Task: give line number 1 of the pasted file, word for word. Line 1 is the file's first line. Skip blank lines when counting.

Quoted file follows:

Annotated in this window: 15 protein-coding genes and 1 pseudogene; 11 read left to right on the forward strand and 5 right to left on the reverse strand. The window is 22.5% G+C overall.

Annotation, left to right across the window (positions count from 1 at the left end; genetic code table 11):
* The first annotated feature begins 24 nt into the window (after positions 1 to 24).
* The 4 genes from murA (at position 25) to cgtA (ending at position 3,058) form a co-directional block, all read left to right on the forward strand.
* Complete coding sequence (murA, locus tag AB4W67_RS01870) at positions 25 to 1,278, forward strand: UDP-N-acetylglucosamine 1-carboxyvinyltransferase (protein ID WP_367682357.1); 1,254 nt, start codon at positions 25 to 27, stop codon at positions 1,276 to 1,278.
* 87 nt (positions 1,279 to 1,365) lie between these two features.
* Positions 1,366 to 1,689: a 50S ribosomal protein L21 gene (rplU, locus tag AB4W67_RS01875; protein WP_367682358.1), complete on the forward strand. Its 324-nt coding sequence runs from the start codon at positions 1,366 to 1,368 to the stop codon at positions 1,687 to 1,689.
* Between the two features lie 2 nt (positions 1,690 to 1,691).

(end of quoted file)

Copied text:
Annotated in this window: 15 protein-coding genes and 1 pseudogene; 11 read left to right on the forward strand and 5 right to left on the reverse strand. The window is 22.5% G+C overall.